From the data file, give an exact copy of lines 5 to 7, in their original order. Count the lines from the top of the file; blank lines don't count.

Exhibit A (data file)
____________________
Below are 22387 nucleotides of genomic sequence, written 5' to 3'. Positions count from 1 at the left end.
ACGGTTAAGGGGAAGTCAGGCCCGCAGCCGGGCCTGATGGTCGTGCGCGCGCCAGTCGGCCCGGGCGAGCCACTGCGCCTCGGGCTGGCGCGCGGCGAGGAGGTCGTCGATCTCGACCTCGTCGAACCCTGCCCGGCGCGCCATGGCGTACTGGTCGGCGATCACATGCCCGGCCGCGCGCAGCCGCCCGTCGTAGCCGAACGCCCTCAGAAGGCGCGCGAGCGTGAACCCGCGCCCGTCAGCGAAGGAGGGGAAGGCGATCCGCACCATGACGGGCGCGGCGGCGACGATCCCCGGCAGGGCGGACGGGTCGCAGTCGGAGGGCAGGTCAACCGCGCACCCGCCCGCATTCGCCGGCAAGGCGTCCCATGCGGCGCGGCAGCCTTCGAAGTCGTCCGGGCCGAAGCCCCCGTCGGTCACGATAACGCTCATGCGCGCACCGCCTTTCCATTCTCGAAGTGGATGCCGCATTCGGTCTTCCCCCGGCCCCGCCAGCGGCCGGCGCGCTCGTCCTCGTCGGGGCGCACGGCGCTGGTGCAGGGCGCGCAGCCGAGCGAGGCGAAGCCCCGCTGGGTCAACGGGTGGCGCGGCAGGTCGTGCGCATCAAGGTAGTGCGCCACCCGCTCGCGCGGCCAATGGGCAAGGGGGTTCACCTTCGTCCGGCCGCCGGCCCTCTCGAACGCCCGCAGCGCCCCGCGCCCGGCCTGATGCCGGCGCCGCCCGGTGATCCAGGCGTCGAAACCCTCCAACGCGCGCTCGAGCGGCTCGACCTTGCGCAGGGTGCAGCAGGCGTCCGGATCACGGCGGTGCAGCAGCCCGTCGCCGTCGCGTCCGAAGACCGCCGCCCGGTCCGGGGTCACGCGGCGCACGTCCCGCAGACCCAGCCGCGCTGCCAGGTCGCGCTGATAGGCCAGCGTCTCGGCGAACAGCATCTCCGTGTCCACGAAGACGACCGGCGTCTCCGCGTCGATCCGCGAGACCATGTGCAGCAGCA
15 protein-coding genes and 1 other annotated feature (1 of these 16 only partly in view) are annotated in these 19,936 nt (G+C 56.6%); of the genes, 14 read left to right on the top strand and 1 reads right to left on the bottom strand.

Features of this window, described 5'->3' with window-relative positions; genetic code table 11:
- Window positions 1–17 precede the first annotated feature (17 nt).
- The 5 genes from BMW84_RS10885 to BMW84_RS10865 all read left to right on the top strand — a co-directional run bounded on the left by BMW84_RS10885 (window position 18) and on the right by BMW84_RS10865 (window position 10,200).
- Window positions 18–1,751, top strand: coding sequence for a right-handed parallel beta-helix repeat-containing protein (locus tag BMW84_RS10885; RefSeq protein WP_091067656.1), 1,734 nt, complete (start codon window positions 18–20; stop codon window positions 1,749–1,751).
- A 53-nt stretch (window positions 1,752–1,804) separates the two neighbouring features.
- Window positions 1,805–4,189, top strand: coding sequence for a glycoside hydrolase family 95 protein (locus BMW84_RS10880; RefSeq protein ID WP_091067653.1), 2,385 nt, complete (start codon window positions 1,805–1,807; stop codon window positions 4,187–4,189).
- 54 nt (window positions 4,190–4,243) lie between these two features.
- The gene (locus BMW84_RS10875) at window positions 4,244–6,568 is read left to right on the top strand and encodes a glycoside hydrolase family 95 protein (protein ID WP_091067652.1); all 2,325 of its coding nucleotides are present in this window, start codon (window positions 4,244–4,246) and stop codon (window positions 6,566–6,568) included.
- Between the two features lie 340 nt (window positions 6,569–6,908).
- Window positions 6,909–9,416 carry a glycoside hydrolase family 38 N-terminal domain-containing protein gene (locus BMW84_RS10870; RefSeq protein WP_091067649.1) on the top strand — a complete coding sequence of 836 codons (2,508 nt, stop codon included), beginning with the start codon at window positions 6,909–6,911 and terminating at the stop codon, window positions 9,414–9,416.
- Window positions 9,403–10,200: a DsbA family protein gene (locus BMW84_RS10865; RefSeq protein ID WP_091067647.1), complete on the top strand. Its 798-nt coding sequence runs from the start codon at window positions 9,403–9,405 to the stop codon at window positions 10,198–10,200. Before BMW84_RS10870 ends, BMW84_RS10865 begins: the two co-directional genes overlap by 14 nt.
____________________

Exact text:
- Window positions 1–17 precede the first annotated feature (17 nt).
- The 5 genes from BMW84_RS10885 to BMW84_RS10865 all read left to right on the top strand — a co-directional run bounded on the left by BMW84_RS10885 (window position 18) and on the right by BMW84_RS10865 (window position 10,200).
- Window positions 18–1,751, top strand: coding sequence for a right-handed parallel beta-helix repeat-containing protein (locus tag BMW84_RS10885; RefSeq protein WP_091067656.1), 1,734 nt, complete (start codon window positions 18–20; stop codon window positions 1,749–1,751).